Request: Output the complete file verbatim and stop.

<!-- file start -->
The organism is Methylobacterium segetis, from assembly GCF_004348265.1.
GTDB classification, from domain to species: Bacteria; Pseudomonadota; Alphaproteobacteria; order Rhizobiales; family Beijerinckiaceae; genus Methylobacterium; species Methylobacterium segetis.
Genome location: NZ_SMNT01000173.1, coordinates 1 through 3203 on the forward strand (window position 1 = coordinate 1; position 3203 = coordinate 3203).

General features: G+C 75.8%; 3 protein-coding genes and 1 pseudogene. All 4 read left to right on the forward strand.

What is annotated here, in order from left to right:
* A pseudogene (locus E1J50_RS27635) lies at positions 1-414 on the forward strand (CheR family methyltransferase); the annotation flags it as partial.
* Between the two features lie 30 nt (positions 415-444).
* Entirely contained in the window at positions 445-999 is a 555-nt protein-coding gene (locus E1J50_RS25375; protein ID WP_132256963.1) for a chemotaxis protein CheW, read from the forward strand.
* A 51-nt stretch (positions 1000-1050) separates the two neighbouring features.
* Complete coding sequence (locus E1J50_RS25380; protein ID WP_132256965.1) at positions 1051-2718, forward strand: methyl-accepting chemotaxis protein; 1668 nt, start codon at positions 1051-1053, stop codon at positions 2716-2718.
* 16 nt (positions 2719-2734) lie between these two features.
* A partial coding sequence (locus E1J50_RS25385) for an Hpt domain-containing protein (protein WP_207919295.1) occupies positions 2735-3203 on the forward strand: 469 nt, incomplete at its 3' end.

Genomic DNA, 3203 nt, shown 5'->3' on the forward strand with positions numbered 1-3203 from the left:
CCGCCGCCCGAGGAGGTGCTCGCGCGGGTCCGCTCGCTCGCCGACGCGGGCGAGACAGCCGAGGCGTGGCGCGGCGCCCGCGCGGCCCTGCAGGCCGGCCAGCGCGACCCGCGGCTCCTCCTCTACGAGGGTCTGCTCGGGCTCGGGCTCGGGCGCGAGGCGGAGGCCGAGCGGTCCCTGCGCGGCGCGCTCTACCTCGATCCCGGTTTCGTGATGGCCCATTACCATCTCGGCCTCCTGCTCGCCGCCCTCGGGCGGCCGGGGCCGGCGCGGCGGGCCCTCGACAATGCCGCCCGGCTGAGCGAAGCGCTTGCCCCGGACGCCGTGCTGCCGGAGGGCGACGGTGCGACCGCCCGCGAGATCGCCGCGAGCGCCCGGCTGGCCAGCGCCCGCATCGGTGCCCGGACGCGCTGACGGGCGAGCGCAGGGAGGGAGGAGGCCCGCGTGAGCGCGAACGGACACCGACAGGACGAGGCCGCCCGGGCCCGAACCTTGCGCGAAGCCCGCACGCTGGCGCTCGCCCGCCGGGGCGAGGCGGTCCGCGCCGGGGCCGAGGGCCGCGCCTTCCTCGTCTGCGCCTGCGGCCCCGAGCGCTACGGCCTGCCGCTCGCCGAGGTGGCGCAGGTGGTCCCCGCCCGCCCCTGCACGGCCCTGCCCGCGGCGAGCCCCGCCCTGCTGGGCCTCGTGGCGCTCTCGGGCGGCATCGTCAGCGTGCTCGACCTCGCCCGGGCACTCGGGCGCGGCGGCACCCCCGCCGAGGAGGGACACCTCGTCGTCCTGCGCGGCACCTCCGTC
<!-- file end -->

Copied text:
The organism is Methylobacterium segetis, from assembly GCF_004348265.1.
GTDB classification, from domain to species: Bacteria; Pseudomonadota; Alphaproteobacteria; order Rhizobiales; family Beijerinckiaceae; genus Methylobacterium; species Methylobacterium segetis.
Genome location: NZ_SMNT01000173.1, coordinates 1 through 3203 on the forward strand (window position 1 = coordinate 1; position 3203 = coordinate 3203).

General features: G+C 75.8%; 3 protein-coding genes and 1 pseudogene. All 4 read left to right on the forward strand.

What is annotated here, in order from left to right:
* A pseudogene (locus E1J50_RS27635) lies at positions 1-414 on the forward strand (CheR family methyltransferase); the annotation flags it as partial.
* Between the two features lie 30 nt (positions 415-444).
* Entirely contained in the window at positions 445-999 is a 555-nt protein-coding gene (locus E1J50_RS25375; protein ID WP_132256963.1) for a chemotaxis protein CheW, read from the forward strand.
* A 51-nt stretch (positions 1000-1050) separates the two neighbouring features.
* Complete coding sequence (locus E1J50_RS25380; protein ID WP_132256965.1) at positions 1051-2718, forward strand: methyl-accepting chemotaxis protein; 1668 nt, start codon at positions 1051-1053, stop codon at positions 2716-2718.
* 16 nt (positions 2719-2734) lie between these two features.
* A partial coding sequence (locus E1J50_RS25385) for an Hpt domain-containing protein (protein WP_207919295.1) occupies positions 2735-3203 on the forward strand: 469 nt, incomplete at its 3' end.

Genomic DNA, 3203 nt, shown 5'->3' on the forward strand with positions numbered 1-3203 from the left:
CCGCCGCCCGAGGAGGTGCTCGCGCGGGTCCGCTCGCTCGCCGACGCGGGCGAGACAGCCGAGGCGTGGCGCGGCGCCCGCGCGGCCCTGCAGGCCGGCCAGCGCGACCCGCGGCTCCTCCTCTACGAGGGTCTGCTCGGGCTCGGGCTCGGGCGCGAGGCGGAGGCCGAGCGGTCCCTGCGCGGCGCGCTCTACCTCGATCCCGGTTTCGTGATGGCCCATTACCATCTCGGCCTCCTGCTCGCCGCCCTCGGGCGGCCGGGGCCGGCGCGGCGGGCCCTCGACAATGCCGCCCGGCTGAGCGAAGCGCTTGCCCCGGACGCCGTGCTGCCGGAGGGCGACGGTGCGACCGCCCGCGAGATCGCCGCGAGCGCCCGGCTGGCCAGCGCCCGCATCGGTGCCCGGACGCGCTGACGGGCGAGCGCAGGGAGGGAGGAGGCCCGCGTGAGCGCGAACGGACACCGACAGGACGAGGCCGCCCGGGCCCGAACCTTGCGCGAAGCCCGCACGCTGGCGCTCGCCCGCCGGGGCGAGGCGGTCCGCGCCGGGGCCGAGGGCCGCGCCTTCCTCGTCTGCGCCTGCGGCCCCGAGCGCTACGGCCTGCCGCTCGCCGAGGTGGCGCAGGTGGTCCCCGCCCGCCCCTGCACGGCCCTGCCCGCGGCGAGCCCCGCCCTGCTGGGCCTCGTGGCGCTCTCGGGCGGCATCGTCAGCGTGCTCGACCTCGCCCGGGCACTCGGGCGCGGCGGCACCCCCGCCGAGGAGGGACACCTCGTCGTCCTGCGCGGCACCTCCGTC